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Bette Midler Stars in "I値l Eat You Last" at the Booth Theatre
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Bette Midler Stars in "I値l Eat You Last" at the Booth Theatre

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Present:

Bette Midler
In
I値l Eat You Last
(I値l Eat You LastWebsite)
By John Logan

At the
Booth Theatre
222 West 45th Street
NY, NY
212.239.6262

Directed by Joe Mantello

Scenic Design: Scott Pask
Costume Design: Ann Roth
Lighting Design: Hugh Vanstone
Sound Design: Fitz Patton
Advertising & Marketing: Serino/Coyne
Props: Kathy Fabian
Company Manager: Barbara Crompton
Production Manager: Juniper Street Productions, Inc.
Press Representative: Boneau/Bryan-Brown
General Manager: 101 Productions, Inc.

Dr. Roberta E. Zlokower
May 5, 2013 Matinee


Bette Midler reclines as if she痴 on a 19th century fainting couch, receiving her Broadway audience in the same droll fashion as did her character, Sue Mengers, a retro Hollywood agent who worked with the likes of Barbra Streisand, Faye Dunaway, Candice Bergen and Cher. Mengers had started out with Jack Benny, Gracie Allen, and George Burns, among dozens of celebrities, who rose the publicity and financial ladders along with their agent. Ms. Mengers was a Pre-World War II immigrant from Hamburg, Germany, who settled in Upstate New York with her parents in 1938. Mengers went on to fight for her standing as one of the most powerful agents ever to negotiate for the stars, whose names line the Hollywood Walk of Fame. Ms. Midler never stands up, in this intermission-less one-woman show, but rather eyes an eager man in the audience and invites him to fetch cigarettes and her elegant lighter. He actually walks onstage twice, to audience applause.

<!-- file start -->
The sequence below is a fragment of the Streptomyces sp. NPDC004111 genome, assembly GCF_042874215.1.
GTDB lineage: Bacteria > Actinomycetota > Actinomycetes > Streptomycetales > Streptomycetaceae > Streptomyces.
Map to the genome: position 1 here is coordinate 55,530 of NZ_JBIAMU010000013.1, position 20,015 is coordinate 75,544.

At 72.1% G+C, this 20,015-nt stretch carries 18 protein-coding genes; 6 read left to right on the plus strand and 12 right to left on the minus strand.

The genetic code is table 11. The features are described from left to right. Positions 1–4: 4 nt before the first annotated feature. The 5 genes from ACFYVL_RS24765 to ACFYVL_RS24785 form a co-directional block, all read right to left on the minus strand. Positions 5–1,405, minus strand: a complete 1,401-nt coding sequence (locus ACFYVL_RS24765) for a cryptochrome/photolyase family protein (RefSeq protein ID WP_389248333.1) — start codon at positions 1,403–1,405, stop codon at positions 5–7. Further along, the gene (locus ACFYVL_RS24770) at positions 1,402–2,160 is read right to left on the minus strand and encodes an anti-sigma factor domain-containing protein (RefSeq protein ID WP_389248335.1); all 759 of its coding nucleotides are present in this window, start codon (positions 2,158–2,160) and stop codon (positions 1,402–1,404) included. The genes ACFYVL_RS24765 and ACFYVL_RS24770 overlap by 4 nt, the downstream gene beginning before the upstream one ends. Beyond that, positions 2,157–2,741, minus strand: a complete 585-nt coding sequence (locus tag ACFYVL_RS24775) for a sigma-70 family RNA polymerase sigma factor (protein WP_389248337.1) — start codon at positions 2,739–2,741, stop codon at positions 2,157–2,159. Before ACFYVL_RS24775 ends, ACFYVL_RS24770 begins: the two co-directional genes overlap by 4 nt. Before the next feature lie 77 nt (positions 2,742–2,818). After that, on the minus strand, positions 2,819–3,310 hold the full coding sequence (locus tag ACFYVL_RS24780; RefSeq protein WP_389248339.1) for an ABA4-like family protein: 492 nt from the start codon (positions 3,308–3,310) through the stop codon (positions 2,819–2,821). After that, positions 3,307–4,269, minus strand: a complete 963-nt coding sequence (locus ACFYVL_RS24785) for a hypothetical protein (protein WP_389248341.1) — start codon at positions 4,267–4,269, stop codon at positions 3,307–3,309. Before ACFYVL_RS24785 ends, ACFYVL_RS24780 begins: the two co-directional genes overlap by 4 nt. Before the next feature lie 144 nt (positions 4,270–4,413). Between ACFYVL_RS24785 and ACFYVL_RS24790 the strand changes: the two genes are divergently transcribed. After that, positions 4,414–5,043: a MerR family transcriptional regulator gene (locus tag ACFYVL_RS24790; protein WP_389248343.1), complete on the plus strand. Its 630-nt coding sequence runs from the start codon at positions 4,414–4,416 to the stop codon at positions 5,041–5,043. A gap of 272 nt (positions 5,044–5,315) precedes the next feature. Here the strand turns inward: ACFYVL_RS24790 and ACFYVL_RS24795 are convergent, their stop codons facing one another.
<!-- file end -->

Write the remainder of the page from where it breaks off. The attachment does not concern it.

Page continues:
Ms. Midler actually has both hands busy, with a faux marijuana joint to enhance her faux cigarette, la Mengers habitual chain smoking. But, somehow, Ms. Midler is able to answer her also busy telephone, to talk to Barbra, her dear friend, who痴 been seduced by another agent, or to the director of 鼎hinatown, as she uses creative wit and daring risk to land Ms. Dunaway the lead. Ms. Midler peppers her seamless monologue with language, that, in another context, one would find over-the-top raw and tawdry. But, in Scott Pask痴 gorgeous early 1980痴, Beverly Hills living room, with a very cushiony beige couch and glass coffee table, resting in a blue silky caftan, Ms. Midler morphs her phrases from risqu to refined. The play, itself, by John Logan, needs a strong stage presence, to rivet the audience to the one-sided repartee. Only a witty siren could pull this off with aplomb, and that was exactly Ms. Midler痴 impressive feat. The audience leaned in, as this diva played with us, twisting her hair, posing her hands, holding her cigarette just so. At times she reminded me of Lucille Ball痴 mischievous, wide-eyed poses, a cat chewing her canary.

After a half-hour, the viewer actually feels like a guest at Mengers salon, with a glass of gin on the rocks and something smoking. Even those of us who致e never smoked are drawn into this Cheshire cat feeling. There was also an evocation of Gloria Swanson痴 都unset, a powerful woman who knows that aging is admired only in men. She was resolved to find comfort in whom she痴 become, with no false hope of increased glamour. Her social status, and that of her expansive list of clients, was her current calling card. And, it seemed she and her clients shared an enviable financial status, in those days, as well. Ann Roth痴 caftan is an eye-catcher, and Hugh Vanstone痴 lighting warmed the room痴 ambiance. Fitz Patton痴 sound kept Ms. Midler痴 monologue crisp. Kudos to Bette Midler, and kudos to Sue Mengers.




For more information, contact Dr. Roberta E. Zlokower at zlokower@bestweb.net